Takahashi, Yuji, Japanese composer and pianist, brother of Aki Takahashi; b. Tokyo, Sept. 21, 1938. He studied composition with Shibata and Ogura at the Toho School of Music in Tokyo (1954-58), then went to Berlin and trained in electronics as a student of Xenakis (1963-65); also studied computer music in N.Y. and attended the summer courses at the Berkshire Music Center at Tangle wood (1966-68). He was a member of the Center for Creative and Performing Arts at the State Univ. of N.Y. in Buffalo (1968-69). In his music, he follows the stochastic procedures as practiced by Xenakis. He also has acquired considerable renown as a pianist in programs of avant-garde music.
Phonogène for 2 Instruments and Tape (1962); Chromamorphe I for Violin, Double Bass, Flute, Trumpet, Horn, Trombone, and Vibraphone (1963) and 17 for Piano (1964); 6 Stoicheia (Elements in Succession) for 4 Violins (1965); Bridges I for Electric Harpsichord or Piano, Amplified Cello, Bass Drum, and Castanets (1967) and II for 2 Oboes, 2 Clarinets, 2 Trumpets, and 3 Violas (1968); Rosace I for Amplified Violin (1967) and II for Piano (1967); Operation Euler for 2 or 3 Oboes (1967); Metathese for Piano (1968); Prajna Paramita for 4 Voices, each in one of 4 Instrumental Ensembles (1969); Orphika for Orch. (Tokyo, May 28, 1969); Yé Guèn for Tape (1969); Nikité for Oboe, Clarinet, Trumpet, Trombone, Cello, and Double Bass (1971); Kagahi for Piano and 30 Instruments (Qai, Calif., May 30, 1971); Michi-Yuki for Chorus, 2 Percussionists, and Electric Cello (1971); Corona Borealis for Piccolo, Oboe, Clarinet, Bassoon, and Horn (1971); Tadori for Tape (1972).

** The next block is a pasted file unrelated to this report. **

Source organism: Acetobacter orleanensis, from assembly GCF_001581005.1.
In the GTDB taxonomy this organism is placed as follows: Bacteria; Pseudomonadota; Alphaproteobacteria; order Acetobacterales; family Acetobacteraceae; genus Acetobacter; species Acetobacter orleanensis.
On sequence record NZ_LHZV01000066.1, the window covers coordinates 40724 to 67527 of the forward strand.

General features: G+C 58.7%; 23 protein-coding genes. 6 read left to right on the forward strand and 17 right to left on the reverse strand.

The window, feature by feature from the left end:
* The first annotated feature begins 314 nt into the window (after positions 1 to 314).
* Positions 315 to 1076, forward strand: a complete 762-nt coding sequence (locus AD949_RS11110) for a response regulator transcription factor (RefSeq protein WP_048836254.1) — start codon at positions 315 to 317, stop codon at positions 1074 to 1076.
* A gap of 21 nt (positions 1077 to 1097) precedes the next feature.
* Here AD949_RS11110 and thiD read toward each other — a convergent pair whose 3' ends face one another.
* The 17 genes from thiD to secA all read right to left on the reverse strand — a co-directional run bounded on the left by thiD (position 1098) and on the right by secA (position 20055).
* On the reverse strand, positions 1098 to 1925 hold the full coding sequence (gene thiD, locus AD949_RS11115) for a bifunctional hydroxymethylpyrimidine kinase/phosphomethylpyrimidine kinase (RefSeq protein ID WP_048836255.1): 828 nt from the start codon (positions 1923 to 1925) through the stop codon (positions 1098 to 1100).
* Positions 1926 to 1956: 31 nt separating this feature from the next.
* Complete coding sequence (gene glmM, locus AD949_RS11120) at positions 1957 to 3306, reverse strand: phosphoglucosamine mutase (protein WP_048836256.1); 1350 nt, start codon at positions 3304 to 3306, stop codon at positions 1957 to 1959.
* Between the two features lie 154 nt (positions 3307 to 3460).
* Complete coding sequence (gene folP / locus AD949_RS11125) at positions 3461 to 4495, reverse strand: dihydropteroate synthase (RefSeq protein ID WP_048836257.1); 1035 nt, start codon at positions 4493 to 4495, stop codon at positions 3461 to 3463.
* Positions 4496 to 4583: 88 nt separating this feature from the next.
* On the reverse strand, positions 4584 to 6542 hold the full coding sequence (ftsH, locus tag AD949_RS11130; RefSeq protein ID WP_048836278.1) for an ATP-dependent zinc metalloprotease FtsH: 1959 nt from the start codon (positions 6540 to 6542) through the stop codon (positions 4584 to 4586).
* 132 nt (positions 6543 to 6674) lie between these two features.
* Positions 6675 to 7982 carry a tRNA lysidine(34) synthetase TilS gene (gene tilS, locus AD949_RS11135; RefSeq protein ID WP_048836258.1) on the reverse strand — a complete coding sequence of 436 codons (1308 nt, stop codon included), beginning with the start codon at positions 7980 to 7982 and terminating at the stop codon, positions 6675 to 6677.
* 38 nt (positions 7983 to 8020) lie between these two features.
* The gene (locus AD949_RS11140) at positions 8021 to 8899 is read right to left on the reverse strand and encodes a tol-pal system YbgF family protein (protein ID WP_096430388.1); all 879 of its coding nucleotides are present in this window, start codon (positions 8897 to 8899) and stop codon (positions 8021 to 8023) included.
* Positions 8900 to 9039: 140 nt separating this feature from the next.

—Nicolas Slonimsky/Laura Kuhn/Dennis McIntire